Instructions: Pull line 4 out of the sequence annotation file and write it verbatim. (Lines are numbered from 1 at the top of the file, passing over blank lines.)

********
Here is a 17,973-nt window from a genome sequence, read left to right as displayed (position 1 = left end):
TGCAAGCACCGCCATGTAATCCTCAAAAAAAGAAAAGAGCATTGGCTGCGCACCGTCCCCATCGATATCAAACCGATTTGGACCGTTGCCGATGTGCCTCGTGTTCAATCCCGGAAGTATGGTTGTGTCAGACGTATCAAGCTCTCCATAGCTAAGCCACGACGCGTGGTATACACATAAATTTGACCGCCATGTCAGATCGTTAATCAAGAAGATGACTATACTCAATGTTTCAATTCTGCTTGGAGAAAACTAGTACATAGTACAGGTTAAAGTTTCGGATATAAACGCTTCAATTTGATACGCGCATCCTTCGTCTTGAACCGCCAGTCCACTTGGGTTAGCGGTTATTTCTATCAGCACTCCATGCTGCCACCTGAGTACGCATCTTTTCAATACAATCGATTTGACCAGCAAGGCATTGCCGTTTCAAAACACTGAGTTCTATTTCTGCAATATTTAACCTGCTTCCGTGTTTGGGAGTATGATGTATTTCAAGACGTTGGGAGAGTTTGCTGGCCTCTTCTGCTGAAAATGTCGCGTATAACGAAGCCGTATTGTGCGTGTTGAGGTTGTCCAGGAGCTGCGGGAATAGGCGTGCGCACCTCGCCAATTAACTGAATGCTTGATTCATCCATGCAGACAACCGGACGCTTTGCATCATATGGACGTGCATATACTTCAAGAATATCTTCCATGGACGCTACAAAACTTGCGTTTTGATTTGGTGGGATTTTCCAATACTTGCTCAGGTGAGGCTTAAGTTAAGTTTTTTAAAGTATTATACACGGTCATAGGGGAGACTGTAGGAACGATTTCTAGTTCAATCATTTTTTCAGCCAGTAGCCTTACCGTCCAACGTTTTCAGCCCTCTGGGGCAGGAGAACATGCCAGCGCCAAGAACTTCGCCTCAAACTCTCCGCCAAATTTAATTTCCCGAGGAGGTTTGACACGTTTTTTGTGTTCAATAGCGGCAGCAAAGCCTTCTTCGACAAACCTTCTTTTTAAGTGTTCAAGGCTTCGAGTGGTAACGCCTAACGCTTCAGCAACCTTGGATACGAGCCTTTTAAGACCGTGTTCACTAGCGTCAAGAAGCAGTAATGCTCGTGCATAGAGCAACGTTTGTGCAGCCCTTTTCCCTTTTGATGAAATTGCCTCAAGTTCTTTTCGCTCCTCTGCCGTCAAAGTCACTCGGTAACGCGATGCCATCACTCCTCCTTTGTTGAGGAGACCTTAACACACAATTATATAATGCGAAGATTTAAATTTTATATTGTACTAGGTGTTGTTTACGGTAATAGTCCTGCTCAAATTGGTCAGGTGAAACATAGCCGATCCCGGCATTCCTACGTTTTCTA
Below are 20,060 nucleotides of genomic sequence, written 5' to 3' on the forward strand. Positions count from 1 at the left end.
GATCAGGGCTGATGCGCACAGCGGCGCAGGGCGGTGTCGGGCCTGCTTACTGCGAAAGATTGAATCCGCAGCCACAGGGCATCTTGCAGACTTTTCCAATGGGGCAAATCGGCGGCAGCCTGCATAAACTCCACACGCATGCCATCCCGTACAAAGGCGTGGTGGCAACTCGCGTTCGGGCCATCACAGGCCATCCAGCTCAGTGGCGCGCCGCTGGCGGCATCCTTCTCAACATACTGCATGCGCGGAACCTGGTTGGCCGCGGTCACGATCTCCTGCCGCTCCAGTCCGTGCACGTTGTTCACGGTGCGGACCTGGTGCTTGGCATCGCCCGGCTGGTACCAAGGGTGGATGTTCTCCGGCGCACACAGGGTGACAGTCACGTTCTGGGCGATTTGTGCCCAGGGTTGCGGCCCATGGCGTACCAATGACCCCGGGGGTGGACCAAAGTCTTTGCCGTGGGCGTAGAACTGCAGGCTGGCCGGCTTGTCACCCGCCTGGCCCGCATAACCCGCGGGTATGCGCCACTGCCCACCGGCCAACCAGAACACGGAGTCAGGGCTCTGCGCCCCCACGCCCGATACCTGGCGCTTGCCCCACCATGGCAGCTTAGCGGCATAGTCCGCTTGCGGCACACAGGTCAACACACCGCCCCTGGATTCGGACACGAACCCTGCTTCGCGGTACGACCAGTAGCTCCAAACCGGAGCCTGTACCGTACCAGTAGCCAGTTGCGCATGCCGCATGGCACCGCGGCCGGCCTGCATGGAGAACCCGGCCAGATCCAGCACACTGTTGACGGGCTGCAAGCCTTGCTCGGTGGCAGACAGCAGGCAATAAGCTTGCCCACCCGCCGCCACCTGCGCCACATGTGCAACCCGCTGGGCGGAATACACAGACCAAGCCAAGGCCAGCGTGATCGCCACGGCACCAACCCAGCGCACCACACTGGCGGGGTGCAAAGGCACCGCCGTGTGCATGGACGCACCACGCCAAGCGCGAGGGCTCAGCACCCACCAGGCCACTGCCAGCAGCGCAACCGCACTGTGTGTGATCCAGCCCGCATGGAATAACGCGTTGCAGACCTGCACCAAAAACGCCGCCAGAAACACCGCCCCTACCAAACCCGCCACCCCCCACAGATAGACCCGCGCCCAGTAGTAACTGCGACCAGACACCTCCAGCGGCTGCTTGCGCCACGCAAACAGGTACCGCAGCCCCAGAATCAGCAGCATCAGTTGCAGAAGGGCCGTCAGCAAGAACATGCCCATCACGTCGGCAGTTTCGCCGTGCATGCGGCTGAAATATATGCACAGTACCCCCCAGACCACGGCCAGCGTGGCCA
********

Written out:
GATCAGGGCTGATGCGCACAGCGGCGCAGGGCGGTGTCGGGCCTGCTTACTGCGAAAGATTGAATCCGCAGCCACAGGGCATCTTGCAGACTTTTCCAATGGGGCAAATCGGCGGCAGCCTGCATAAACTCCACACGCATGCCATCCCGTACAAAGGCGTGGTGGCAACTCGCGTTCGGGCCATCACAGGCCATCCAGCTCAGTGGCGCGCCGCTGGCGGCATCCTTCTCAACATACTGCATGCGCGGAACCTGGTTGGCCGCGGTCACGATCTCCTGCCGCTCCAGTCCGTGCACGTTGTTCACGGTGCGGACCTGGTGCTTGGCATCGCCCGGCTGGTACCAAGGGTGGATGTTCTCCGGCGCACACAGGGTGACAGTCACGTTCTGGGCGATTTGTGCCCAGGGTTGCGGCCCATGGCGTACCAATGACCCCGGGGGTGGACCAAAGTCTTTGCCGTGGGCGTAGAACTGCAGGCTGGCCGGCTTGTCACCCGCCTGGCCCGCATAACCCGCGGGTATGCGCCACTGCCCACCGGCCAACCAGAACACGGAGTCAGGGCTCTGCGCCCCCACGCCCGATACCTGGCGCTTGCCCCACCATGGCAGCTTAGCGGCATAGTCCGCTTGCGGCACACAGGTCAACACACCGCCCCTGGATTCGGACACGAACCCTGCTTCGCGGTACGACCAGTAGCTCCAAACCGGAGCCTGTACCGTACCAGTAGCCAGTTGCGCATGCCGCATGGCACCGCGGCCGGCCTGCATGGAGAACCCGGCCAGATCCAGCACACTGTTGACGGGCTGCAAGCCTTGCTCGGTGGCAGACAGCAGGCAATAAGCTTGCCCACCCGCCGCCACCTGCGCCACATGTGCAACCCGCTGGGCGGAATACACAGACCAAGCCAAGGCCAGCGTGATCGCCACGGCACCAACCCAGCGCACCACACTGGCGGGGTGCAAAGGCACCGCCGTGTGCATGGACGCACCACGCCAAGCGCGAGGGCTCAGCACCCACCAGGCCACTGCCAGCAGCGCAACCGCACTGTGTGTGATCCAGCCCGCATGGAATAACGCGTTGCAGACCTGCACCAAAAACGCCGCCAGAAACACCGCCCCTACCAAACCCGCCACCCCCCACAGATAGACCCGCGCCCAGTAGTAACTGCGACCAGACACCTCCAGCGGCTGCTTGCGCCACGCAAACAGGTACCGCAGCCCCAGAATCAGCAGCATCAGTTGCAGAAGGGCCGTCAGCAAGAACATGCCCATCACGTCGGCAGTTTCGCCGTGCATGCGGCTGAAATATATGCACAGTACCCCCCAGACCACGGCCAGCGTGGCCA